Posted On: 03-18-2020
Now more than ever as coaches we/you need to communicate with our youth shooting teams. Take this opportunity to set into action some activities and off-range ways to help out. I start this with exercise. While we are caught indoors or effectively near home, we still need to maintain sleep schedules and exercise routines. I direct this specifically at the shooting sports so consider the following:
- Gun mounts – have each team member while at home raise and mount their guns 100 times each day. Make sure this is a conscious effort to include the pre-shot routine (worth now thinking through and ore on this later) and as these mounts start to add up ask those shooters to share their thoughts on getting tired. I see this as one part of this sport we often overlook. Great to shoot 25, but when we get to 50, 75 and 100 especially when we have to run them back-to-back we get tired. That of course impacts our routine and our ability to repeat our gun mount the same way every time. Have them share on a local website (Facebook) their reactions to this exercise with you and when do they start to:
- Notice they are slowing down
- Notice the barrel dropping slightly
- Inability to be consistent
- Cheek fails to meet the stock
- Follow the ceiling – Yes we know this exercise well but most just don’t do it. Set a goal that each shooter will mount and follow the intersection of the wall and ceiling back and forth 100 times. While we mounted guns in the first exercise now we have to sustain that mount for a period of time – good exercise. Ask them to share:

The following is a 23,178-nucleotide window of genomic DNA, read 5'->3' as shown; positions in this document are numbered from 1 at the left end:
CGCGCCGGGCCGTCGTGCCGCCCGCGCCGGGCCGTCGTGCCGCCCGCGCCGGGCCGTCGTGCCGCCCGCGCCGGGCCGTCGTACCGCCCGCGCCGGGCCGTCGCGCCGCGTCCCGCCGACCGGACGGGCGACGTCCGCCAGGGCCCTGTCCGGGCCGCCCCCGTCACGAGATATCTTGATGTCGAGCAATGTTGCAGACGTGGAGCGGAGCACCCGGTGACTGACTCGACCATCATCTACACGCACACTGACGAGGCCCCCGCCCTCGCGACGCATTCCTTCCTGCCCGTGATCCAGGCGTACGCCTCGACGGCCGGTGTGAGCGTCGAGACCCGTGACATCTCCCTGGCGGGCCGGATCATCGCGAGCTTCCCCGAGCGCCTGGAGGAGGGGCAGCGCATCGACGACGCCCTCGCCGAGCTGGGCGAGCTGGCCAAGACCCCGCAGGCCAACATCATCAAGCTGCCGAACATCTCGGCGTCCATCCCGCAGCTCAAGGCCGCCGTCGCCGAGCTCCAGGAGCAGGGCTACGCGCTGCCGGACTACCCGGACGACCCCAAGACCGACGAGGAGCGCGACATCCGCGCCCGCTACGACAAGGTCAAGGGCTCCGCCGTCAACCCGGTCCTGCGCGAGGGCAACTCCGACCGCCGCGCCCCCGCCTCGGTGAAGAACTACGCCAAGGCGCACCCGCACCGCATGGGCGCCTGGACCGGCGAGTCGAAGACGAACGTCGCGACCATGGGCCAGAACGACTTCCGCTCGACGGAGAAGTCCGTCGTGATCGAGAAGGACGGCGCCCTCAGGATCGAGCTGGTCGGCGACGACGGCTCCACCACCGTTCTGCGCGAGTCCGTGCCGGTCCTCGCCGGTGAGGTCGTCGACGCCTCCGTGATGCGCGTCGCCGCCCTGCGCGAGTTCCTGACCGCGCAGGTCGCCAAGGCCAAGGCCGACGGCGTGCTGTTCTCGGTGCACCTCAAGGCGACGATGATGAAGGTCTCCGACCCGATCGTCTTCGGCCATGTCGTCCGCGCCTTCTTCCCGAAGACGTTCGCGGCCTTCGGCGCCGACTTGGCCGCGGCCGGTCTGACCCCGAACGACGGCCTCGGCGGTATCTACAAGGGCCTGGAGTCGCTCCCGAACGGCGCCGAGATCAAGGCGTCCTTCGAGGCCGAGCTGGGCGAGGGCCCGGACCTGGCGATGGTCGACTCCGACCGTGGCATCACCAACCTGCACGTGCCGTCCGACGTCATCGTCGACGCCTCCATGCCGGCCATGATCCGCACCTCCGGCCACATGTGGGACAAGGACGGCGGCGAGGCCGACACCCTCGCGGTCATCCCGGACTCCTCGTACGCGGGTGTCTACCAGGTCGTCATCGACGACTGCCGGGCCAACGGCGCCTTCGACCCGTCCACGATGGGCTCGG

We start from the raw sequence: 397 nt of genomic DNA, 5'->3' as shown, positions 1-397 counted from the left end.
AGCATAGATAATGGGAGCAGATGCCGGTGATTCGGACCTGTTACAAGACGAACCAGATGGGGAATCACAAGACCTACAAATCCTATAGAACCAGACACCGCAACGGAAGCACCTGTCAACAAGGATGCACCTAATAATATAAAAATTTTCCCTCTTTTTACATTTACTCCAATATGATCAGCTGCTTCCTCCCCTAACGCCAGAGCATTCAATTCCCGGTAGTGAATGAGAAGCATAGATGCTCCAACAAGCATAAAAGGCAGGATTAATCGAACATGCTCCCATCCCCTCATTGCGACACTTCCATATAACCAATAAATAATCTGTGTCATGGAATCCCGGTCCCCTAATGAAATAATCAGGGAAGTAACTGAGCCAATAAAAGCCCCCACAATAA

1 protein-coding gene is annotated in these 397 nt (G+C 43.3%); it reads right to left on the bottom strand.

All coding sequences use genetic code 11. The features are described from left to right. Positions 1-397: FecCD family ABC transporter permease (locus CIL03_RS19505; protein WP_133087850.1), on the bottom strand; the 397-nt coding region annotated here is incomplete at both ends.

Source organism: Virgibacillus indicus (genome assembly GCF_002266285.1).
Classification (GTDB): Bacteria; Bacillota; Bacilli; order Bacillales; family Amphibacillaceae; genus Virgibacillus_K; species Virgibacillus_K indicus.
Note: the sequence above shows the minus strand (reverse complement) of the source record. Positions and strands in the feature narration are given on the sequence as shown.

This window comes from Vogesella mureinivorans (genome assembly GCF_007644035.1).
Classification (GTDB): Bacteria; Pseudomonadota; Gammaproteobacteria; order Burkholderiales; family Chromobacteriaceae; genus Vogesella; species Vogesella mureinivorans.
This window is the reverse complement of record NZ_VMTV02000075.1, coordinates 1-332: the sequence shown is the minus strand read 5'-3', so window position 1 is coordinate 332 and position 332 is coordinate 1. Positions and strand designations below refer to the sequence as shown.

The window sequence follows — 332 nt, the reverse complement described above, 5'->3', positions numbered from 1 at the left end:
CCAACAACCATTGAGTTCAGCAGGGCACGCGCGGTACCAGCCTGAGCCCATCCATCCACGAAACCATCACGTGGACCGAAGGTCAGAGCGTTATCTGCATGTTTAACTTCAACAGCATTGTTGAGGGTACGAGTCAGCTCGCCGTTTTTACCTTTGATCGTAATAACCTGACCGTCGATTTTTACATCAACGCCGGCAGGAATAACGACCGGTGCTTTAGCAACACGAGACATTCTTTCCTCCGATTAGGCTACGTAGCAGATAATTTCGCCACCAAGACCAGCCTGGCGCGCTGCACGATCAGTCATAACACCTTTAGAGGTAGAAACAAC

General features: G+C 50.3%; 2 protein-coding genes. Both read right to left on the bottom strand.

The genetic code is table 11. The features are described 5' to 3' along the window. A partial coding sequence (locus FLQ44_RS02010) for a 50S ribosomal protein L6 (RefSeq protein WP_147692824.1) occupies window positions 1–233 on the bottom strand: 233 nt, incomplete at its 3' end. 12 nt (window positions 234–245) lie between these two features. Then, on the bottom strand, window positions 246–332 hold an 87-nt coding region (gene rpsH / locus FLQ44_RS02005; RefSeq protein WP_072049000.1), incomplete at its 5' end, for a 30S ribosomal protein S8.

- When they started losing the ability to follow (minutes)
I have added the word boredom because these exercises are not going to increase dopamine levels like a text message. They will get bored with exercising unless you can get feedback and you can provide feedback. Motivation is so important and without it they will quit doing these exercises.
Make a competition of this by including parents to count and watch. Let then certify the effort and provide something to those that meet 10,000 mounts or 1,000 minutes of following the wall. Set a goal and praise, complement and reward those that accomplish these goals.
- Focus – last one is have them spend a few minutes in deep thought. No cell phone, no interruptions, and no distractions. Use this breathing method called the 4-7-8 breathing technique, also known as “relaxing breath,” that involves breathing in for 4 seconds, holding the breath for 7 seconds, and exhaling for 8 seconds. This breathing pattern aims to reduce anxiety or help people get to sleep. Some proponents claim that the method helps people get to sleep in 1 minute. Learning this and knowing this will improve their stress levels, lower anxiety and allow them to focus. Practice make perfect.
Next time I will talk about breathing methods.
David R. Vaught, Ph.D.